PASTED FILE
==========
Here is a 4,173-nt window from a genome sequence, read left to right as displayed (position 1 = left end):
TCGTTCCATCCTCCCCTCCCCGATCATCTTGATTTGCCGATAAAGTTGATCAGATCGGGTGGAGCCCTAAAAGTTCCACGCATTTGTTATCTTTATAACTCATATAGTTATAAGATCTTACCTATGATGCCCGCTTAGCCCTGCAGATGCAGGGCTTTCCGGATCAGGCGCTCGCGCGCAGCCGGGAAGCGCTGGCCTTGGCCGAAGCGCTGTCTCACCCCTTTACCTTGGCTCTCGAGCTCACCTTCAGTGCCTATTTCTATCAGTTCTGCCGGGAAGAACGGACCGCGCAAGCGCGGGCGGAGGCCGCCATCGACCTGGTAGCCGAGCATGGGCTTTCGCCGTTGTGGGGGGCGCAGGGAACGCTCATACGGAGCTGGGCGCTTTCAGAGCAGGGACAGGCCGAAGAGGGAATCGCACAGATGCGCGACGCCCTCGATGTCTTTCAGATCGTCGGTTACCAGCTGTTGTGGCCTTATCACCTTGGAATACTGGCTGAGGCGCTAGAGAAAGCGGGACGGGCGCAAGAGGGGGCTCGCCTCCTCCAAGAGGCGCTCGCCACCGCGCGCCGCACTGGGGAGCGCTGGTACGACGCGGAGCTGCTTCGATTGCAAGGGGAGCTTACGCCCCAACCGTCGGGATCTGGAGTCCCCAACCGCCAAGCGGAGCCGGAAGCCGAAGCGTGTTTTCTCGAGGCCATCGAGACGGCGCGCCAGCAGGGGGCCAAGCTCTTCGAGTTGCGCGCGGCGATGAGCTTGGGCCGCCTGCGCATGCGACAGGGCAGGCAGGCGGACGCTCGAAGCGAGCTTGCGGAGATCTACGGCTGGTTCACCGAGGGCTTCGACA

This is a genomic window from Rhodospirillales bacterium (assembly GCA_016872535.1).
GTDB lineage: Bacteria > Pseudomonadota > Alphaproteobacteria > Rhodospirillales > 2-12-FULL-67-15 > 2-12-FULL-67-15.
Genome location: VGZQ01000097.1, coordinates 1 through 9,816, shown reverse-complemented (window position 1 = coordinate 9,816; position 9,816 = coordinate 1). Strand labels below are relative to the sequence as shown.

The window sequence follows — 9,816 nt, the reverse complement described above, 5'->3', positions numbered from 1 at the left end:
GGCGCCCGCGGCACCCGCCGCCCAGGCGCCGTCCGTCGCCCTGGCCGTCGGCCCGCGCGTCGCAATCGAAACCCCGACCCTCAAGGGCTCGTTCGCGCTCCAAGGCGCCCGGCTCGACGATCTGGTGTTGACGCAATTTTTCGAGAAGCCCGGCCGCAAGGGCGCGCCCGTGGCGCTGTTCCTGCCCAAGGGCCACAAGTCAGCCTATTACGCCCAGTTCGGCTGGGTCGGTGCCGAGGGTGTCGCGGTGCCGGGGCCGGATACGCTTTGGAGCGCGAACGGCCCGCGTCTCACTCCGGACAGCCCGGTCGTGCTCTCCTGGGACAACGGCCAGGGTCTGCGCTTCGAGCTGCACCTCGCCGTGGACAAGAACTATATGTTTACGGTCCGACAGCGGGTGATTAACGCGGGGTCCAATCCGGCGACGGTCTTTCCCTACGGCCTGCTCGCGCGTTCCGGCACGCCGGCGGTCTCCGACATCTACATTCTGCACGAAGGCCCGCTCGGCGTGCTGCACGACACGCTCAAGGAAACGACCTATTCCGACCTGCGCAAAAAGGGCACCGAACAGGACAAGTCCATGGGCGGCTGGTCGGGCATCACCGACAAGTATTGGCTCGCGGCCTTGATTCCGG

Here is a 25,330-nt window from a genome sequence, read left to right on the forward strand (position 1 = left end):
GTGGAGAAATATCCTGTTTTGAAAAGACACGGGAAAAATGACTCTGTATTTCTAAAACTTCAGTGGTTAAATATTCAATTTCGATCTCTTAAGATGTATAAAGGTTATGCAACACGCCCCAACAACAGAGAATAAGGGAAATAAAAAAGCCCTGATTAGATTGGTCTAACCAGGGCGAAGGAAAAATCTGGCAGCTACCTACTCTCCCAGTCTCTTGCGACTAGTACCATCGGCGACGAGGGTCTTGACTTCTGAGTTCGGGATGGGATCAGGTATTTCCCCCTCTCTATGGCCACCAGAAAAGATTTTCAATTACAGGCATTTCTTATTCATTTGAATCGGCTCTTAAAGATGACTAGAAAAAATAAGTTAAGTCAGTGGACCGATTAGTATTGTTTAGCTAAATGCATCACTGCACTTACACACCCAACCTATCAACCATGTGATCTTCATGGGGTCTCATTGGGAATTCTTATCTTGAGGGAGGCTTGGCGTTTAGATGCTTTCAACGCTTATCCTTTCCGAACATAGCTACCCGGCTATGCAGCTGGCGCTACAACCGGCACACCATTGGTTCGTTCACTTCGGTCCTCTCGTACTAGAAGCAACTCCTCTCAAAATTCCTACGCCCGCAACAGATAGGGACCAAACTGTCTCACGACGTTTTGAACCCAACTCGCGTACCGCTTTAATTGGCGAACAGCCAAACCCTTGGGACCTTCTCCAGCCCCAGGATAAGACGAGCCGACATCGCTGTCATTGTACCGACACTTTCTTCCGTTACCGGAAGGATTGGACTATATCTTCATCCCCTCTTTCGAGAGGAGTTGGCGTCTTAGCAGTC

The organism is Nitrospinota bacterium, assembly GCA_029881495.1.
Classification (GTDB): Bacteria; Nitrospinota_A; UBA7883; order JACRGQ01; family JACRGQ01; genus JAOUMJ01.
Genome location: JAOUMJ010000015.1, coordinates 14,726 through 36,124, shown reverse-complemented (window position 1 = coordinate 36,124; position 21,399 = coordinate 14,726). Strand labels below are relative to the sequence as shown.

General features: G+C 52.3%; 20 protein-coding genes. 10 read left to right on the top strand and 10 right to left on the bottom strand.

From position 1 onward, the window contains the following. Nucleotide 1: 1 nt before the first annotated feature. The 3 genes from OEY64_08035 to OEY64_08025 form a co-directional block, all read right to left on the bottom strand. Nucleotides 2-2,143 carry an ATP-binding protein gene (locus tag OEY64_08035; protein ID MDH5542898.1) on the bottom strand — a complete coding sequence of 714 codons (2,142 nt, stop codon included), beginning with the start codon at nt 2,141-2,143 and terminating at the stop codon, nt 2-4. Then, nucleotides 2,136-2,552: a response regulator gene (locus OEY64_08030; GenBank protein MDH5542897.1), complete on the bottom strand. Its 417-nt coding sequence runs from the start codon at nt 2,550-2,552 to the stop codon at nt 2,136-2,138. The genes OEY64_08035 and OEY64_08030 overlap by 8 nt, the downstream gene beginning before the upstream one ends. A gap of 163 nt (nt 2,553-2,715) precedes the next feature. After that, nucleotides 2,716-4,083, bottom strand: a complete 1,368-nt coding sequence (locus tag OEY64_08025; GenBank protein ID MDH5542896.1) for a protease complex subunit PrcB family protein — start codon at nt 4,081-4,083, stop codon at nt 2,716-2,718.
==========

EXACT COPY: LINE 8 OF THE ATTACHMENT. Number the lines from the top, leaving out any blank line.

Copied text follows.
Here is a 25,330-nt window from a genome sequence, read left to right on the forward strand (position 1 = left end):